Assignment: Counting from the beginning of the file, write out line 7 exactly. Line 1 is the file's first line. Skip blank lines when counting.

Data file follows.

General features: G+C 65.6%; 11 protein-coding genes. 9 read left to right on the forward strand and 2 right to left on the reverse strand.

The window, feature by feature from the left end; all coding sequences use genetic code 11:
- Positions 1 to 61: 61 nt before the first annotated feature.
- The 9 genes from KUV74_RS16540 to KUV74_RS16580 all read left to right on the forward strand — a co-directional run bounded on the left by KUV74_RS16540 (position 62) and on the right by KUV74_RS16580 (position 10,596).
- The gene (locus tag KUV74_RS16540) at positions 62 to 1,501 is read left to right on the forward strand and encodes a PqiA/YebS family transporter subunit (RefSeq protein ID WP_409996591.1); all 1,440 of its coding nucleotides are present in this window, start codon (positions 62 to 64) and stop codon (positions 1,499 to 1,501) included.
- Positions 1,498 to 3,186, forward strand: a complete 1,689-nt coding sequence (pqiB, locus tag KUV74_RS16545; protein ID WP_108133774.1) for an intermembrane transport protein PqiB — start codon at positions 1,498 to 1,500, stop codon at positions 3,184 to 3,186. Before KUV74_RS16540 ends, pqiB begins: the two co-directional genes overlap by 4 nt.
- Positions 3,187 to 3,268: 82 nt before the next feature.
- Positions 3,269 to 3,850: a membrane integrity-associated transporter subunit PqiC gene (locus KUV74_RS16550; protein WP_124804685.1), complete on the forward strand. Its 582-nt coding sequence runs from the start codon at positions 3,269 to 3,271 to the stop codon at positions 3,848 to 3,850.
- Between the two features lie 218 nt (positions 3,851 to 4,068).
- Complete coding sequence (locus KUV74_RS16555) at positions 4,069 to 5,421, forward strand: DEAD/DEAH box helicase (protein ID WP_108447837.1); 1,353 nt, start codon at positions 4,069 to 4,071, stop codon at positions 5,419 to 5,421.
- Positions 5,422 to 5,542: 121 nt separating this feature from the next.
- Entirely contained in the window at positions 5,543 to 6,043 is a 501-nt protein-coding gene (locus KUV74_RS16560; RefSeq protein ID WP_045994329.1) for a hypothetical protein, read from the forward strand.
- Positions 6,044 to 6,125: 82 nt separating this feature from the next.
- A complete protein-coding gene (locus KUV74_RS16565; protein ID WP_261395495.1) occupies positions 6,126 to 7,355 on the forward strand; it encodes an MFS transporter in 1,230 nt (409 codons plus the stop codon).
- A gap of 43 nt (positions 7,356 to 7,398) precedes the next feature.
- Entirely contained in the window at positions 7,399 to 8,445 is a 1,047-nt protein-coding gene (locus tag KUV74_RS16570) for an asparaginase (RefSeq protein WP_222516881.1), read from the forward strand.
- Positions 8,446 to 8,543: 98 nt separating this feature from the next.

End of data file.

- Positions 3,187 to 3,268: 82 nt before the next feature.